“I just worry about not having gained anything,” I mumbled anxiously at my therapist during our final session together in June this year. “Maybe it takes a while to truly know what you have gained from this experience,” she replied.

    After two years of weekly meetings, copious amounts of sullied tissues, hours of talking, silence and contemplation all in the same tiny room overlooking the Thames, I couldn’t quite sense what I was taking away. The rewards of the experience didn’t await me neatly wrapped with a tag addressed to a newly well version of myself. The real gift I received through undertaking counselling was slow in the making. The ability to realise what had been given and received in the work we had undertaken together was similarly slow in revealing itself.

    Related: The gift: small acts of kindness change the world for the better | Chibundu Onuzo

    Related: Don’t be Sad: how to beat seasonal affective disorder | Norman E Rosenthal

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    Daughters of New Hampshire teacher who wrote the 1930s ditty say sitcom makers used lyrics without their permission

    The children of a New Hampshire teacher are suing the producers and broadcasters of the hit US sitcom The Big Bang Theory for its use of a nursery rhyme their late mother wrote in the 1930s.

    Related: The Big Bang Theory's brilliant chemistry remains irresistible

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    Kenyan writer whose novels and poetry focused on the country’s postcolonial transformation and social development

    The British-born Kenyan writer Marjorie Oludhe Macgoye, who has died aged 87, told the story of her adopted country through novels about its downtrodden and dispossessed. Despite the challenges facing a postcolonial nation, she believed that the transformations it had to go through could be faced boldly, and equilibrium restored.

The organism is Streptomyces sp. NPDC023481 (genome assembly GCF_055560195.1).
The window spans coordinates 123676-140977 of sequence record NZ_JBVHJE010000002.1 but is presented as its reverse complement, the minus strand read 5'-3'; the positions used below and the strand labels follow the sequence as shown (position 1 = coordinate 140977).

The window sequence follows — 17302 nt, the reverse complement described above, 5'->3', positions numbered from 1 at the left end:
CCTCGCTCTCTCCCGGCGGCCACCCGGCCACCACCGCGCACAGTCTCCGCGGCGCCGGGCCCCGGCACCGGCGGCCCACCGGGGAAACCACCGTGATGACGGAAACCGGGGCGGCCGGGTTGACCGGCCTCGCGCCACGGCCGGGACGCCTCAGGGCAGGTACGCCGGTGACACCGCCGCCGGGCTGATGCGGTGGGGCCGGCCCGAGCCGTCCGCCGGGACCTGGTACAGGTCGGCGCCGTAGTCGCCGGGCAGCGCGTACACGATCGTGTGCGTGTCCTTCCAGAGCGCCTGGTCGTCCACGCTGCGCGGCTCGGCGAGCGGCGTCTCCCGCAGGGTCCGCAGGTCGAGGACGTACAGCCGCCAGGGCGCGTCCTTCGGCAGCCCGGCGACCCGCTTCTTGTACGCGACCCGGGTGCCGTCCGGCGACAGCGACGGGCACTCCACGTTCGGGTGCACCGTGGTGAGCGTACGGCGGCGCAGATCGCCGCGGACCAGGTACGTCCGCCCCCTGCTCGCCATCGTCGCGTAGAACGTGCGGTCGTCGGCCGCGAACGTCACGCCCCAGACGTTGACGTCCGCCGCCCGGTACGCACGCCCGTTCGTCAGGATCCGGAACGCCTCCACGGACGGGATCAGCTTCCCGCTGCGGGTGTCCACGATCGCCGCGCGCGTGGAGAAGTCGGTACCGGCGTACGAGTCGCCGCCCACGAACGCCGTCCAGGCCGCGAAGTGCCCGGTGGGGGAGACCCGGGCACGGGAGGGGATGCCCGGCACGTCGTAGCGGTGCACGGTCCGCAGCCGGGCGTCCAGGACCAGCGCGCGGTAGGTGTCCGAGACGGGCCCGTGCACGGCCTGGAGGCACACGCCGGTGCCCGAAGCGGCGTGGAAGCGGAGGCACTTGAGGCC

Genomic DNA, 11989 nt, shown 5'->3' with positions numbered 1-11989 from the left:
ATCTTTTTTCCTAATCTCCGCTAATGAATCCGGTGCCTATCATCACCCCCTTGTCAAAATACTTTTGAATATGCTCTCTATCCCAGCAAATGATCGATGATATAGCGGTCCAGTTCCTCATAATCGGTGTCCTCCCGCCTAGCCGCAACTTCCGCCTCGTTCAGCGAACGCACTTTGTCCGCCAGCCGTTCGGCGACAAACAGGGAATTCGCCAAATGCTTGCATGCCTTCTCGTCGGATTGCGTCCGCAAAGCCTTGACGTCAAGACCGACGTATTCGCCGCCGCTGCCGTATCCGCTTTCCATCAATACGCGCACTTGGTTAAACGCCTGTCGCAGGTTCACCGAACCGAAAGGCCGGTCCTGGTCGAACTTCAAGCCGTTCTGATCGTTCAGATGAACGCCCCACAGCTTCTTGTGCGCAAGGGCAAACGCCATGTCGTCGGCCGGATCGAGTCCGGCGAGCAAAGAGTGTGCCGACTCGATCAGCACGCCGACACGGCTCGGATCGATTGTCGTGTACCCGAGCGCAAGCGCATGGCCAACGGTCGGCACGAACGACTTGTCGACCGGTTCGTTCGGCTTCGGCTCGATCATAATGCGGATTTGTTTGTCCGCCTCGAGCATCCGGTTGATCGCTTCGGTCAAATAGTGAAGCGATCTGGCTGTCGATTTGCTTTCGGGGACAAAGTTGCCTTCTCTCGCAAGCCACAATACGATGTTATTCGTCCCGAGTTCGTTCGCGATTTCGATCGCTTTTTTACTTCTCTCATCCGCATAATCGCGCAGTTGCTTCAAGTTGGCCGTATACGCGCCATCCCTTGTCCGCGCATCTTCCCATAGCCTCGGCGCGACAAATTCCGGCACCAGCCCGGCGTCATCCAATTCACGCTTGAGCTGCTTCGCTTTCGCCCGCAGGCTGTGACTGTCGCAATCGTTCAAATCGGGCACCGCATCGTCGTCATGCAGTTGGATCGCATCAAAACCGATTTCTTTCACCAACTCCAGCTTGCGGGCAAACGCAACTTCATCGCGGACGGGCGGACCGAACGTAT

Murder in Majengo (1972), ostensibly a detective mystery cum political thriller, exposes the plight of poor young girls in the urban centres of newly independent Kenya, with its deepening inequality and injustice. It was republished with its sequel, Victoria, in 1993. Coming to Birth (1986) merges the development of a raw peasant girl into a mature, self-reliant woman with the evolution of the Kenyan nation through the painful experiences of the state of emergency, the heady days of independence and the subsequent power struggle and political violence. It won the Sinclair prize, an award funded in the 1980s by the British inventor Sir Clive Sinclair.

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    A curmudgeonly portrait of British cultural life echoes Philip Larkin, WH Auden and Jim Royle

    ‘Poets grow older; verse turns from passion into habit: but only the first condition is inevitable.” When Sean O’Brien penned this statement a decade ago, he surely did so with a quiet commitment not to fall foul of it.

    Whatever criticisms might be levelled at his oeuvre – a Collected Poems, published in 2012, is a brick-sized tome charting 40 years – a lack of passion isn’t one of them. His early collections are packed with urban pastorals and scenes of social realism, but also have a satirical spikiness, tackling history, class and politics. The hypocrisies of the powers-that-be – Tory governments in particular – come in for some hard-hitting flak. But so, too, do poet and audience, as our potential complicity is smartly scrutinised.

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    Feng Tang’s interpretation of Nobel prize-winning Rabindranath Tagore criticised for lines such as ‘the world unzipped his pants in front of his lover’

    A Chinese publisher has recalled the latest Chinese-language translation of a work by the Indian poet Rabindranath Tagore after criticism in India that it was too vulgar and strayed too far from the original text.

    Zhejiang Literature and Arts Publishing House announced this week that it would pull from shelves all copies of Tagore’s Stray Birds, translated by the Chinese writer Feng Tang, and would review the translation.

    Related: Rabindranath Tagore was a global phenomenon, so why is he so neglected? | Ian Jack

    Related: Rabindranath Tagore: the poet at 150 | Editorial

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    Kate Miller’s brilliant debut is so steeped in the sea, it’s almost as if the ocean were co-author of these calm, elegant pieces

    In The Observances, Kate Miller elevates the art of looking into something that is, if not strictly religious, devotional. This is a brilliant debut. Some of her poems resemble “found” art – her eye alights on what the less watchful would miss, she makes sense of the accidental, connects the arbitrary, creates form. In Regarding a Cloud, the first poem in the collection, she spots a “picknicker’s spoon with no handle”, which is “exposed/ by a scalping of growth/ and it’s upside down,/ mortared in mud”. The spoon becomes a mirror, the poem a reclamation. The troubling No Place, about a homeless child, is another “found” piece. And in At the Dew Pond, West Dale, she spies a “tiny snake” in the “cool puree of a pond”. More splendidly intentional is And Now You, about a baby’s arrival in the world. Whatever the subject, looking takes time. This is reflected in the calm elegance of these pieces.